Emancipation, to decline all connexion with the Ministry, it must surely have become, at the same time, the duty of the friends of Emancipation to support the Ministry. Those who take the one ground, when their object is to vindicate the seceders, and the other, when their object is to blacken the Whigs, who, in the same speech, do not scruple to represent the Catholic cause as triumphant and as hopeless, may, we fear, draw down some ridicule on themselves, but will hardly convince the country. But why did not the Whigs stipulate that some proposition for the relief of the Catholics should be immediately brought forward, and supported by the whole influence of the Administration ? We answer, simply because they could not obtain such conditions, and because, by insisting upon them, they would have irreparably injured those whom they meant to serve, and have thrown the government into the hands of men who would have employed all its power and patronage to support a system which, we do not scruple to say, is the shame of England, and the curse of Ireland. By the course which they have taken, they have insured to the sister kingdom every alleviation which its calamities can receive from the lenient administration of an oppressive system. Under their government, it will at least be no man's interest to espouse the side of bigotry. Truth will have a fair chance against prejudice. And whenever the dislike with which the majority of the English people regard the Catholic claims shall have been overcome by discussion, no other obstacle will remain to be surmounted.
The friends of the Catholics have, indeed, too long kept out of sight the real difficulty which impedes the progress of all measures for their relief. There has been a nervous reluctance -perhaps a natural unwillingness, to approach this subject. Yet it is of the utmost importance that it should at last be fully understood. The difficulty, we believe, is neither with the King nor with the Cabinet,-neither with the Commons nor with the Lords. It is with the People of England ; and not with the corrupt, not with the servile, not with the rude and uneducated, not with the dissolute and turbulent, but with the great body of the middling orders ;—of those who live in comfort, and have received some instruction. Of the higher classes, the decided majority is, beyond all dispute, with the Catholics. The lower classes care nothing at all about the question. It is among those whose influence is generally exerted for the most salutary purposes, -among those from whom liberal statesmen have, in general, received the strongest support,-among those who feel the deepest detestation of oppression and corruption, that errone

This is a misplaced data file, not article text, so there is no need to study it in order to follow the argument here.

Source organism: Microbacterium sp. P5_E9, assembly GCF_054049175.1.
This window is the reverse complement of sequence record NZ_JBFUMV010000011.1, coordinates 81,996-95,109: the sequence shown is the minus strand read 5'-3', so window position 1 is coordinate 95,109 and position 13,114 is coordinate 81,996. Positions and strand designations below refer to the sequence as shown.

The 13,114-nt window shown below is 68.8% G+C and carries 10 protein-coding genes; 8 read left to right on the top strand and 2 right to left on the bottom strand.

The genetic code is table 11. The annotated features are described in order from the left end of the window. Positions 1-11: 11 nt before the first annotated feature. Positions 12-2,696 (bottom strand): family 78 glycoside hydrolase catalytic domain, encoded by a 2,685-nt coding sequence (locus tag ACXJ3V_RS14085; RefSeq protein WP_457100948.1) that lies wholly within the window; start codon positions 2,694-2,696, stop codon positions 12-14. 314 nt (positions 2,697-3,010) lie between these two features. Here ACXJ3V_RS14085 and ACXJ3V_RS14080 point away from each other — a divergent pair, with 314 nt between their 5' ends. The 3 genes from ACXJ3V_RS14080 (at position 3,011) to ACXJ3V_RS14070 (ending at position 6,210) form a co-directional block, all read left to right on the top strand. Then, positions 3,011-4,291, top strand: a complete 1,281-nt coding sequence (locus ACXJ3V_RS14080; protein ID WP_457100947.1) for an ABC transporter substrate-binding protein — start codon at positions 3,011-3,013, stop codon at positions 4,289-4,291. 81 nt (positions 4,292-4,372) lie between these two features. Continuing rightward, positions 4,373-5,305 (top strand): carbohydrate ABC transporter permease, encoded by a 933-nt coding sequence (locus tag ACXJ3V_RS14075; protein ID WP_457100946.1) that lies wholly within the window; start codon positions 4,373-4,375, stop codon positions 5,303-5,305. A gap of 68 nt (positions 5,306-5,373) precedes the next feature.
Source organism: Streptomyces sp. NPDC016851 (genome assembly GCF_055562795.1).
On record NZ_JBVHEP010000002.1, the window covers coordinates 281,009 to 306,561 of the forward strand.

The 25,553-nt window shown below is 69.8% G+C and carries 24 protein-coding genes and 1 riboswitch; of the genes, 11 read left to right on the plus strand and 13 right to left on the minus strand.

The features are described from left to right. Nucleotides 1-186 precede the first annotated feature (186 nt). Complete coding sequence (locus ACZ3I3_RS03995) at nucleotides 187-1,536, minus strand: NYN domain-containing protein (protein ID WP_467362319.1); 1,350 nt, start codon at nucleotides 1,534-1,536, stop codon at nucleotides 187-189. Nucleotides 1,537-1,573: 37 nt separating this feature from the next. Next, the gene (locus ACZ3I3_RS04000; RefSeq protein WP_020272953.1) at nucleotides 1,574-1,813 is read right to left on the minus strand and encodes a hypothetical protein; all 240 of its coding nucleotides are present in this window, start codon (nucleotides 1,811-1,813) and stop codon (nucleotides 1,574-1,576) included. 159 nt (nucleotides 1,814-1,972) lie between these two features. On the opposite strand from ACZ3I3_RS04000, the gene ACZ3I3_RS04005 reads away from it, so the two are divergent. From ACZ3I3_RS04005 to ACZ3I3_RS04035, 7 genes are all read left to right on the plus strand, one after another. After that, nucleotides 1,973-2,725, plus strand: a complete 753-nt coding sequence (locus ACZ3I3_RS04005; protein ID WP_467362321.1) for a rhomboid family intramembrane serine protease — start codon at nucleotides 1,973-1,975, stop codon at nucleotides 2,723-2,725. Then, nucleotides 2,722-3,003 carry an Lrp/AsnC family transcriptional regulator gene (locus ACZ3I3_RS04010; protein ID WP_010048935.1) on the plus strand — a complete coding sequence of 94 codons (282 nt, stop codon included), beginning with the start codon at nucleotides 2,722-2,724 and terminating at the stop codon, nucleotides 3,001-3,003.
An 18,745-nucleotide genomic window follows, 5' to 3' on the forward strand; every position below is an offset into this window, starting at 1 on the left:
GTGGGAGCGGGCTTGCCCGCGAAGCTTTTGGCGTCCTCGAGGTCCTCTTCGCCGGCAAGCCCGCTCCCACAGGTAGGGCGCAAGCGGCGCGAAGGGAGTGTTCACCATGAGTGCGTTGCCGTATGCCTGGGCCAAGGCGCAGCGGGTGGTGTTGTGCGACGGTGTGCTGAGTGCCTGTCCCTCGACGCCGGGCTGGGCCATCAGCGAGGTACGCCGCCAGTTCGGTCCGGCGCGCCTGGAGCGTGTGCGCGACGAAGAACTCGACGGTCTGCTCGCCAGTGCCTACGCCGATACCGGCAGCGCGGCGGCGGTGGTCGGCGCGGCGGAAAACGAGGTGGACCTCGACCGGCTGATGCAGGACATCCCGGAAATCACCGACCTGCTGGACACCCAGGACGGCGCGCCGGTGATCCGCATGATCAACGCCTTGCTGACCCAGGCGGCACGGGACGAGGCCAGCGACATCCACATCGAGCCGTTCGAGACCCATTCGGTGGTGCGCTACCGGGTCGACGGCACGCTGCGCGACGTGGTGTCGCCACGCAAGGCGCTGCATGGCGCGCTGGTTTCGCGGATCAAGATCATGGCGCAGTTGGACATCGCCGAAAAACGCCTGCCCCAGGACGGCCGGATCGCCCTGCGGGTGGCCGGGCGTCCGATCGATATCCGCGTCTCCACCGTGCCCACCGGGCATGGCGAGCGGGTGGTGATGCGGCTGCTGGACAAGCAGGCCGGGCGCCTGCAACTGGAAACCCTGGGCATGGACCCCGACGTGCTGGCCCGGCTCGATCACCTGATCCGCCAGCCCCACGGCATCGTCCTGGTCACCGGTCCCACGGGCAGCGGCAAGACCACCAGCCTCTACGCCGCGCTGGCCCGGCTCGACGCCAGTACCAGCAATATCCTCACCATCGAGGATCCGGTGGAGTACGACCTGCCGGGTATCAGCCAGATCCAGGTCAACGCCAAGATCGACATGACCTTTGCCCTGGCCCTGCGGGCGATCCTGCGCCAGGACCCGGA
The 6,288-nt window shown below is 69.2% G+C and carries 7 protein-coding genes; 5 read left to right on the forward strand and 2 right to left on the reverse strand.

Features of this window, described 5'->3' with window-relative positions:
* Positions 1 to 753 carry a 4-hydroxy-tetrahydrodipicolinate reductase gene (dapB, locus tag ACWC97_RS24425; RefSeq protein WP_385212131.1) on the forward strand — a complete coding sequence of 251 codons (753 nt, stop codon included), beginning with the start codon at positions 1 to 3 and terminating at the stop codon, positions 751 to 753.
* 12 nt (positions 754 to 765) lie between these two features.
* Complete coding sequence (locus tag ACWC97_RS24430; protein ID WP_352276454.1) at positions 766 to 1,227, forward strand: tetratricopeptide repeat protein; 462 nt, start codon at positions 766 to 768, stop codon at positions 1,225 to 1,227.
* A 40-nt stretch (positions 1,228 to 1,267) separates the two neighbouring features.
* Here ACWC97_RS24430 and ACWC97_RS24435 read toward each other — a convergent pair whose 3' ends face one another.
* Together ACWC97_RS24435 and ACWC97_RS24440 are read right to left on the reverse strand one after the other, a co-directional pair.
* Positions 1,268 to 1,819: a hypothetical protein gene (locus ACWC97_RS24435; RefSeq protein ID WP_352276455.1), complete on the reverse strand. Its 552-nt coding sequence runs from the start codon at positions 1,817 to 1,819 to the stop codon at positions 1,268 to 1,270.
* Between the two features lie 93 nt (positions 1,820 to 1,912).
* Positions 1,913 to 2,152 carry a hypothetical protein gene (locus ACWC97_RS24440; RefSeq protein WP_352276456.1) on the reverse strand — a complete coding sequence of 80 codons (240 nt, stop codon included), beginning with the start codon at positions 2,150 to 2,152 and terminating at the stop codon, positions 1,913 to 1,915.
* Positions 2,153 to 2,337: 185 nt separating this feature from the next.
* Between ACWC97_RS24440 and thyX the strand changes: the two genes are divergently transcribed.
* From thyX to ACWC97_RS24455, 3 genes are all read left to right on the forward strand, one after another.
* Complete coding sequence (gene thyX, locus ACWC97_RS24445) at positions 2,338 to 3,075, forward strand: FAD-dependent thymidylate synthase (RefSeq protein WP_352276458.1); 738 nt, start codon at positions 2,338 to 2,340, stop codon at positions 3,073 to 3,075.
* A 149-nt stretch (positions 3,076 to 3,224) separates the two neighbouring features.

ous opinions on this subject are most frequent. A faction with which they have no other feeling in common, has, on this question, repeatedly made them its tools, and has diverted their attention more than once from its own folly and profligacy, by raising the cry of No Popery. They have espoused their opinions, not from want of honesty, not from want of sense, but simply from want of information and reflection. They think as the most enlightened men in England thought seventy or eighty years ago. Pulteney and Pelham would no more have given political power to Papists than to ourang-outangs. A proposition for mitigating the severity of the penal laws would, in their time, have been received with suspicion. The full discussion which the subject has since undergone, has produced a great change. Among intelligent men in that rank of life from which our ministers and the members of our legislature are selected, the feeling in favour of concession is strong and general. But, unfortunately, sufficient attention has not been paid to a lower, but most influential and respectable class. The friends of the Catholic claims, content with numbering in their ranks all the most distinguished statesmen of two generations, proud of lists of minorities and majorities adorned by every name which commands the respect of the country, have not sufficiently exerted themselves to combat popular prejudices. Pamphlets against Emancipation are circulated, and no answers appear. Sermons are preached against it, and no pains are taken to obliterate the impression. The rector carries a petition round to every shopkeeper and every farmer in his parish, talks of Smithfield and the inquisition, Bishop Bonner and Judge Jeffries. No person takes the trouble to canvass on the other side. At an election, the candidate who is favourable to the Catholic claims, is almost always content to stand on the defensive. He shrinks from the odium of a bold avowal. While his antagonist asserts and reviles, he palliates, evades, and distinguishes. He is unwilling to give a pledge: he has not made up his mind: he hopes that adequate securities for the Church may be obtained': he will wait to see how the Catholic States of South America behave themselves! And thus, as fast as he can, he gets away from the obnoxious subject, to retrenchment, reform, or negro slavery. If such a man succeeds, his vote does not benefit the Catholics half so much as his shuffling injures them. How can the people understand the question, when those whose business it is to enlighten them, will not state it to them plainly? Is it strange that they should dislike a cause of which almost all its advocates seem to be ashamed? If, at the late election, all our public men who are favourable to Emancipation had dared to